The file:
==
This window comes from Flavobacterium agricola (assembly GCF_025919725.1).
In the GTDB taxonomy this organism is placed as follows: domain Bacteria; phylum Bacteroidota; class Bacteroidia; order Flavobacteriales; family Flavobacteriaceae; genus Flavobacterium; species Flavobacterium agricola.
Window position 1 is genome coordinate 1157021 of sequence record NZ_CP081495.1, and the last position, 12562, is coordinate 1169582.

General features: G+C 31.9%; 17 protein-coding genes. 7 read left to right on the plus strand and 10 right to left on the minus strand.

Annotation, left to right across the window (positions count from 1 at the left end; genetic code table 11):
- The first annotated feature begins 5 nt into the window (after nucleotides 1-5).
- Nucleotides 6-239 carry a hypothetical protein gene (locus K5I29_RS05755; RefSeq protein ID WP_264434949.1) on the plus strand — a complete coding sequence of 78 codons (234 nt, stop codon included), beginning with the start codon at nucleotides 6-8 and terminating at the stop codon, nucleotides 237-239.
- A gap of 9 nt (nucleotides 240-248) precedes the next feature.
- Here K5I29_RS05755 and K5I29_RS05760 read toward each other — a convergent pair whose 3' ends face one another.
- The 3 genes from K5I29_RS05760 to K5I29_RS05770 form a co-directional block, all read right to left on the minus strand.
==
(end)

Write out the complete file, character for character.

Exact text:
This window comes from Flavobacterium agricola (assembly GCF_025919725.1).
In the GTDB taxonomy this organism is placed as follows: domain Bacteria; phylum Bacteroidota; class Bacteroidia; order Flavobacteriales; family Flavobacteriaceae; genus Flavobacterium; species Flavobacterium agricola.
Window position 1 is genome coordinate 1157021 of sequence record NZ_CP081495.1, and the last position, 12562, is coordinate 1169582.

General features: G+C 31.9%; 17 protein-coding genes. 7 read left to right on the plus strand and 10 right to left on the minus strand.

Annotation, left to right across the window (positions count from 1 at the left end; genetic code table 11):
- The first annotated feature begins 5 nt into the window (after nucleotides 1-5).
- Nucleotides 6-239 carry a hypothetical protein gene (locus K5I29_RS05755; RefSeq protein ID WP_264434949.1) on the plus strand — a complete coding sequence of 78 codons (234 nt, stop codon included), beginning with the start codon at nucleotides 6-8 and terminating at the stop codon, nucleotides 237-239.
- A gap of 9 nt (nucleotides 240-248) precedes the next feature.
- Here K5I29_RS05755 and K5I29_RS05760 read toward each other — a convergent pair whose 3' ends face one another.
- The 3 genes from K5I29_RS05760 to K5I29_RS05770 form a co-directional block, all read right to left on the minus strand.